Mr. SIMMS. I didn't hear that.
Mr. RANGEL It states:

Our findings of economies of scale for commercial insurers indicate that national health insurance ought to be centralized in the hands of large, competitive firms.

Thank you.

This is not to say that BC-BS has no role to ay in national health insurance. Our findings on the Blues, however, indicate that the Blues' artificial competitive advantages probably should be eliminated to remove one impediment to the achievement of economies of scale in the competitive process.

Are you familiar with this study at all?
Mr. SIMMs. Not with that statement.

Mr. STEPNICK. Congressman, the questions that you are raising now are really basically broad policy matters that I think are better addressed to the policymaking officials of the Department.

The Audit Agency hasn't done any specific work with respect to that report.

Mr. RANGEL. Have you made any specific recommendations to the Congress as to what legislative changes should be made in order to make your job easier in areas of audit? Have you recommended measures so that the carriers and the intermediaries would know in advance what is allowable?

I have a problem with reasonable costs, which was referred to throughout the testimony. Congresswoman Holtzman has brought to this committee's attention the number of people in the area of New York who are not paid what is normally expected under the legislation, because all of our doctors are charging unreasonable costs and our citizens, especially our elderly citizens, can only obtain reimbursement for reasonable costs.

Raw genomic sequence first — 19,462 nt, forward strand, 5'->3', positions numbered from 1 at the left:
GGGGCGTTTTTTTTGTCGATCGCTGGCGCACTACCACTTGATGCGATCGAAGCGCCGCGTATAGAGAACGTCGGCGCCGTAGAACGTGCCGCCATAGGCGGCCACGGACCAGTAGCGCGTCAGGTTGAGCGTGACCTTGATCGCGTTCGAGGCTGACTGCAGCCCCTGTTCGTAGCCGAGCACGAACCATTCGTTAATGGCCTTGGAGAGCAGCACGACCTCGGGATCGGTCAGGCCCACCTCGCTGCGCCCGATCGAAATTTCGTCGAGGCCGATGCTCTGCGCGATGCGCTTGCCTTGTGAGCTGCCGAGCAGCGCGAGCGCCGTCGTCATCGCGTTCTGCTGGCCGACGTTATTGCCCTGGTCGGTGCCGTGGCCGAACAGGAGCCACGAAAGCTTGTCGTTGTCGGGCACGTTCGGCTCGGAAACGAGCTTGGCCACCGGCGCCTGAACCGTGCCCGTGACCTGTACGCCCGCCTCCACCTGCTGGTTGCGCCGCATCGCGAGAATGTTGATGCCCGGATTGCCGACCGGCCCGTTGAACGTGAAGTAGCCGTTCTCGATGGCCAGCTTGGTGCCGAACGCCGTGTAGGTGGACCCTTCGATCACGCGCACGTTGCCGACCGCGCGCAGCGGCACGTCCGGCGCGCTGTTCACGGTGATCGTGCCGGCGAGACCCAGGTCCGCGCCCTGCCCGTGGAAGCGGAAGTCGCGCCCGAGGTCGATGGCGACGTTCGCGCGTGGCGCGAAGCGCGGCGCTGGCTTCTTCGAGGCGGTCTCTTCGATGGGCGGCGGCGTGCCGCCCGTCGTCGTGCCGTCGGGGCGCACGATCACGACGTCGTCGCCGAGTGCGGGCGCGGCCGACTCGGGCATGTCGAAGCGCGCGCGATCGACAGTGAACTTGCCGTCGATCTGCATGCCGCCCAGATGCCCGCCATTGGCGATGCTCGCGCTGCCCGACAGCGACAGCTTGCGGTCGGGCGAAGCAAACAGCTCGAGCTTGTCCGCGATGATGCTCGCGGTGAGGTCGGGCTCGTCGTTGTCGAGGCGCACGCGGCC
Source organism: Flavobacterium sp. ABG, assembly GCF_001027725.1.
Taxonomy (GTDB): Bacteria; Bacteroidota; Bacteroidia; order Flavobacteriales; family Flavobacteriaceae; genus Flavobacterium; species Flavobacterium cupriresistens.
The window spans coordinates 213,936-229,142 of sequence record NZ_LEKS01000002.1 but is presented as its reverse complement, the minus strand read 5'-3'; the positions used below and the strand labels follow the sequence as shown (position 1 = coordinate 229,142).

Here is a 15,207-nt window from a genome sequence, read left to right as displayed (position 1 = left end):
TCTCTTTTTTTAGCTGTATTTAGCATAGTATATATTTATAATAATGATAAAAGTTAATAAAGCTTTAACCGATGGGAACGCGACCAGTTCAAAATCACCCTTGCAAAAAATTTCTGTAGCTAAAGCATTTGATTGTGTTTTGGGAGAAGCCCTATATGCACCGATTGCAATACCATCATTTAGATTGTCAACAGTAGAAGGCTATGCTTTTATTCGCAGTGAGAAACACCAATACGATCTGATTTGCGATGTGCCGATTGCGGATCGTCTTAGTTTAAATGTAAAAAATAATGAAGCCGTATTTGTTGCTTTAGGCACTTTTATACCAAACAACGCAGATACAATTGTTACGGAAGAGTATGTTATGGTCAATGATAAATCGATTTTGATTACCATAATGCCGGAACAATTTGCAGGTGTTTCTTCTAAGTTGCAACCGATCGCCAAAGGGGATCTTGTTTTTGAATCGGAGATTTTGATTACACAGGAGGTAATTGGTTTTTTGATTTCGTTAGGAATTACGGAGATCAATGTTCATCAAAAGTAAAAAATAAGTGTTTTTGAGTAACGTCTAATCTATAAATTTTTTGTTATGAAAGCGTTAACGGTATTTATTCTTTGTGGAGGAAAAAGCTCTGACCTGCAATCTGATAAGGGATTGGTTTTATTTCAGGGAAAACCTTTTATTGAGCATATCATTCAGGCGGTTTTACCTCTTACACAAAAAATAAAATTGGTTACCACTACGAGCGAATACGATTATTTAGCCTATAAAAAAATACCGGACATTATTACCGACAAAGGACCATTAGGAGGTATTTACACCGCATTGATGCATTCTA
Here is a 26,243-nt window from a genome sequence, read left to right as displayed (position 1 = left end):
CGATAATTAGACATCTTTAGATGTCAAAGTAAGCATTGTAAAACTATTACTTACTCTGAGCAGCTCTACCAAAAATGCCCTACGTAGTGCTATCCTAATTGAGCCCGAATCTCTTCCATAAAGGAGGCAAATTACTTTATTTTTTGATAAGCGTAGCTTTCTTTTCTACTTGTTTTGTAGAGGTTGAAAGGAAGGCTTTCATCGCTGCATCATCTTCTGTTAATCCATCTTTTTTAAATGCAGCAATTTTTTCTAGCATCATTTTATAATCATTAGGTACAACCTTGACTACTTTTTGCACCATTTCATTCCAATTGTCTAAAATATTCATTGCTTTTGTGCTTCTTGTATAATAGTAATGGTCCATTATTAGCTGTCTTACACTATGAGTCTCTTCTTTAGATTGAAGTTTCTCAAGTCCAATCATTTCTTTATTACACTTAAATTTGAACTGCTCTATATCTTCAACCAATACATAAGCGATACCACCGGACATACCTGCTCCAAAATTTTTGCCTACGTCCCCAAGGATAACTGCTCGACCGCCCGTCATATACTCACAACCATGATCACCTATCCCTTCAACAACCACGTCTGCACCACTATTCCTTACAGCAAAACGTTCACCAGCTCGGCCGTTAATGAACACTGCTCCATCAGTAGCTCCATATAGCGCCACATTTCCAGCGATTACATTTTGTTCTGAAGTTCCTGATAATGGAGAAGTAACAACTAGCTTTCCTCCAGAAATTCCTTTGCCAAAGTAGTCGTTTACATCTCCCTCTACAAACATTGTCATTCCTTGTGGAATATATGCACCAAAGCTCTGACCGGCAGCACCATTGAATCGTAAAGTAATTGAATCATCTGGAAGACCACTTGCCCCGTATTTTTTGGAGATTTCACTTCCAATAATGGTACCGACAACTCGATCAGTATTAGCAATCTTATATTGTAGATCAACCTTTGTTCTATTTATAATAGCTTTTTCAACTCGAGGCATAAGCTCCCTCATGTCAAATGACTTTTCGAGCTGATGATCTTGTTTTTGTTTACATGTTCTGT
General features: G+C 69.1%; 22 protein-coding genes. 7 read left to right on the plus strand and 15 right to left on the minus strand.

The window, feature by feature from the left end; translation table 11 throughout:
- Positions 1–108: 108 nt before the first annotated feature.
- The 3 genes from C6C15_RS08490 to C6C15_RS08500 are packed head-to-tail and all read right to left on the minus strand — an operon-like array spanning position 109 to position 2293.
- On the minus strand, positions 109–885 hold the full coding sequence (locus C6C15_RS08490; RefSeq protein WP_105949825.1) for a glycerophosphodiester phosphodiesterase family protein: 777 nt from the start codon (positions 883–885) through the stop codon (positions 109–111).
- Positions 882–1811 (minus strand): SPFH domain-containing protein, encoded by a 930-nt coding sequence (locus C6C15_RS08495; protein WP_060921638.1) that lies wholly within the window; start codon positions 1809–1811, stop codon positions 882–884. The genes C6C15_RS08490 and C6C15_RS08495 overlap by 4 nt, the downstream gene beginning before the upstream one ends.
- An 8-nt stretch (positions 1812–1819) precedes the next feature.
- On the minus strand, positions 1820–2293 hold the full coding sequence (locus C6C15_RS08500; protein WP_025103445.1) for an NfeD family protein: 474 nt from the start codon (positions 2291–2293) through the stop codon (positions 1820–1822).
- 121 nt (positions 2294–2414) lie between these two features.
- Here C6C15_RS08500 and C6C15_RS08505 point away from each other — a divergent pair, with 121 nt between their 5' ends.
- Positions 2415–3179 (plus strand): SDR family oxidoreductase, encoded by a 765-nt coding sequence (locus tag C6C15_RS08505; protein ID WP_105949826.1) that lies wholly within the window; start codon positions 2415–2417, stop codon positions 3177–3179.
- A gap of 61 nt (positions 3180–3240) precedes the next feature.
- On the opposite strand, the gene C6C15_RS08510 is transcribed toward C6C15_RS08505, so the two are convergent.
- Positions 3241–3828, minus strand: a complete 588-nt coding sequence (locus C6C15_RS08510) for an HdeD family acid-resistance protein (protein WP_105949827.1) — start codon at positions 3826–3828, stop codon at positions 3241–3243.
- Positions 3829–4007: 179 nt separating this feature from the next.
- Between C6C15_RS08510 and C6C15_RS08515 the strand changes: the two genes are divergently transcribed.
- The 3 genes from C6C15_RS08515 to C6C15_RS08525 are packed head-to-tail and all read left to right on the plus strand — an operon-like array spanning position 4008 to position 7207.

Is that just a problem in my city or do you find this nationally?

Mr. STEPNICK. As the prior witness indicated, making judgments on reasonable costs frequently puts you in the position of being able to show that it is unreasonable under the general Federal procurement regulations and, while the Social Security Administration has selected certain areas and tried to make the criteria a little bit more specific, we still have the general problem.

I haven't regarded it as something that could be solved through legislation.

We are suggesting, as my statement indicated, that there are some ways you can tighten up on some of these debatable items simply by agreeing, in effect putting them on a fixed price-basis, based on a study-in other words, paying for automobiles at the rate of $0.15.

In the very sensitive area of executive compensation, even though the Federal procurement regulations are pretty much silent in terms of general guidance, other than reasonableness, there is nothing to prevent the Social Security Administration from amending its contracts with the medicare carriers to put a limit on the amount of salaries or any other expense that should be charged against medicare.